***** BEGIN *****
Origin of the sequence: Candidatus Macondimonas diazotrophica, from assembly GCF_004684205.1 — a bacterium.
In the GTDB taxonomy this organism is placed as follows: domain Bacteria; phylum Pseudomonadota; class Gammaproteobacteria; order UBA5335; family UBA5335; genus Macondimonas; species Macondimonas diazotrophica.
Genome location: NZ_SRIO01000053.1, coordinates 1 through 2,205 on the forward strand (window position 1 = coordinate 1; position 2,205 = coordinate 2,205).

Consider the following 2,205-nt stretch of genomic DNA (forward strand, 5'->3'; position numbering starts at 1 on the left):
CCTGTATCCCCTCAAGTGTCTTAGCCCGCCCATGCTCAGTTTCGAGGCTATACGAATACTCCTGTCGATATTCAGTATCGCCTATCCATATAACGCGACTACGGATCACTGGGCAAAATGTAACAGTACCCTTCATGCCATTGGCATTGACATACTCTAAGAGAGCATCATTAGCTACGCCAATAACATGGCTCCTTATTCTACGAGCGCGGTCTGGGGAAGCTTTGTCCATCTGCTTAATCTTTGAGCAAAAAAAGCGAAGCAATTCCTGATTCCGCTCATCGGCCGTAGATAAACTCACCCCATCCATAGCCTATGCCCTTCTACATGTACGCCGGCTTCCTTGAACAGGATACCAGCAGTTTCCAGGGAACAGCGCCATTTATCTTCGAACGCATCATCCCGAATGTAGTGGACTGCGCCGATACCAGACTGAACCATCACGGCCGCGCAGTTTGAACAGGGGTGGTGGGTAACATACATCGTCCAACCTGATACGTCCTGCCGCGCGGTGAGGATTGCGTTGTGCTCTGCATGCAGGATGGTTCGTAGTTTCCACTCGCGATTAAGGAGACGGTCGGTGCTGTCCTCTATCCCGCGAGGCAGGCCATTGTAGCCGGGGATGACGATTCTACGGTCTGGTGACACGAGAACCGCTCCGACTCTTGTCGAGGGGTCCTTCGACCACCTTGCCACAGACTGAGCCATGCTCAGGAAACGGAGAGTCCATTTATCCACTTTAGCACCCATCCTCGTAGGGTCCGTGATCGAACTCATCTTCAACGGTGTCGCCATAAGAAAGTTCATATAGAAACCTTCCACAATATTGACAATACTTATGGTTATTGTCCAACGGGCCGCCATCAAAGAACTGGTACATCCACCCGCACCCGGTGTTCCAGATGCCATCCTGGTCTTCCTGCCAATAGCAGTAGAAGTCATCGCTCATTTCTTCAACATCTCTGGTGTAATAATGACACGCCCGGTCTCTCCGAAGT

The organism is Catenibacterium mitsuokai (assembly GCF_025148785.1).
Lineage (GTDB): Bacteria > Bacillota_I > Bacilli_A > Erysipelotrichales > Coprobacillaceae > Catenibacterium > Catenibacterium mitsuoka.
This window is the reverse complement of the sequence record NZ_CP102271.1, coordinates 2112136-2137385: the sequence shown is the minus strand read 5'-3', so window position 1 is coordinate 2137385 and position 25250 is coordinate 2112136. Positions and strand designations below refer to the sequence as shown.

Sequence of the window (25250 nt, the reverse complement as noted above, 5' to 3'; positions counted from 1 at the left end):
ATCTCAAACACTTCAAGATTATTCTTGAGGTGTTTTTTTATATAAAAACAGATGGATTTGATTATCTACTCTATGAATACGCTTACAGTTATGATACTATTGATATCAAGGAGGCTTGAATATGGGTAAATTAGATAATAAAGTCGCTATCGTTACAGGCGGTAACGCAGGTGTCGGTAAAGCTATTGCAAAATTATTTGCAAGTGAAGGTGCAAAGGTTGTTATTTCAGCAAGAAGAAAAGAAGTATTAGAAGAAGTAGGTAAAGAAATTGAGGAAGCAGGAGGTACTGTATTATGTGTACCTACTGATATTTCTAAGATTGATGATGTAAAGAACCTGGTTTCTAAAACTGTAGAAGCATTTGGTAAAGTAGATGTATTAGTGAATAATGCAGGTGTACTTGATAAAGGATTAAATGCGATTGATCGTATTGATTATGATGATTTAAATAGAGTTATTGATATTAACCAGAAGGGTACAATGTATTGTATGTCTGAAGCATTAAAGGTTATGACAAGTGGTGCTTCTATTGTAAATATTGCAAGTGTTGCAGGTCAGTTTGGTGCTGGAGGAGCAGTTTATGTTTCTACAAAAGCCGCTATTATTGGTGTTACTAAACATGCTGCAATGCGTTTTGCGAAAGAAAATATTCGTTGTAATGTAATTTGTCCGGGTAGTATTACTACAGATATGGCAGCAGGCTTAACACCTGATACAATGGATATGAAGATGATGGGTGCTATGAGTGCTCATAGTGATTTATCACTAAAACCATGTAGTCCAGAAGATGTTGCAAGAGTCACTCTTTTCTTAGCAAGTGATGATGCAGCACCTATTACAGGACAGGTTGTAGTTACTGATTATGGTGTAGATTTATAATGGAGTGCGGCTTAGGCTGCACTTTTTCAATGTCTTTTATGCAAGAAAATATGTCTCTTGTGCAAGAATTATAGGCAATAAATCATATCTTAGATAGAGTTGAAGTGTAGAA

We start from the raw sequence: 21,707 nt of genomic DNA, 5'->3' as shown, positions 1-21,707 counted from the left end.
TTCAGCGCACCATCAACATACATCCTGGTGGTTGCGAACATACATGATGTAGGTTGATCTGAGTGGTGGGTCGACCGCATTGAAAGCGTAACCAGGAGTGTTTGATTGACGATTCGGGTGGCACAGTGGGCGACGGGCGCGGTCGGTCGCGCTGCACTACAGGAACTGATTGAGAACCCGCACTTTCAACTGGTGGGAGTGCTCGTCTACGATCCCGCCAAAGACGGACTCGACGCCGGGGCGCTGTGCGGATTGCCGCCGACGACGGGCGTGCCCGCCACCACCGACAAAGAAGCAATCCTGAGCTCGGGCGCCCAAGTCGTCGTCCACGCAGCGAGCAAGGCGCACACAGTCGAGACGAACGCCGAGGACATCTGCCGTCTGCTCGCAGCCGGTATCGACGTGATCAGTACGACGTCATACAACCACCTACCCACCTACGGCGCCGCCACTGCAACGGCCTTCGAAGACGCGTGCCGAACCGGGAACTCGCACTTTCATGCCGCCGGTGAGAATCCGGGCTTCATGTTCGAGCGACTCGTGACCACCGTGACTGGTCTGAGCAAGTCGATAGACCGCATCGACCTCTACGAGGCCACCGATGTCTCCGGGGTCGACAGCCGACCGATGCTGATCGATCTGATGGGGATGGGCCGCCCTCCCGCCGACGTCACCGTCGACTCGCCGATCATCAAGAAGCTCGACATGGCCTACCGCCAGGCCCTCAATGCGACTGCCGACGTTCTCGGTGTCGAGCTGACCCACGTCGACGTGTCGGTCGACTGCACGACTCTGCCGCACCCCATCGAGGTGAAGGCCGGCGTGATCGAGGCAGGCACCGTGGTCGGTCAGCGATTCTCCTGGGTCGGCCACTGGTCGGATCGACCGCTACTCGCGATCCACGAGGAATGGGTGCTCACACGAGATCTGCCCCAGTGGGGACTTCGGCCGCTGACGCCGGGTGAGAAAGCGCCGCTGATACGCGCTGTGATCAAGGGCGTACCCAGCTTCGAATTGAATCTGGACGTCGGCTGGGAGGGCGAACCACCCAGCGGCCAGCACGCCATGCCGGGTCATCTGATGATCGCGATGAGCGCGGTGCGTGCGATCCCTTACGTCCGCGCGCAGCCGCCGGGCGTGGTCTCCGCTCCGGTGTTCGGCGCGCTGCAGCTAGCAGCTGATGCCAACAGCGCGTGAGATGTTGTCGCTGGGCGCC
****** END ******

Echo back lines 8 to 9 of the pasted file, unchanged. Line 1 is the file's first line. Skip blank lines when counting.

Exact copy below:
This window is the reverse complement of the sequence record NZ_CP102271.1, coordinates 2112136-2137385: the sequence shown is the minus strand read 5'-3', so window position 1 is coordinate 2137385 and position 25250 is coordinate 2112136. Positions and strand designations below refer to the sequence as shown.

Sequence of the window (25250 nt, the reverse complement as noted above, 5' to 3'; positions counted from 1 at the left end):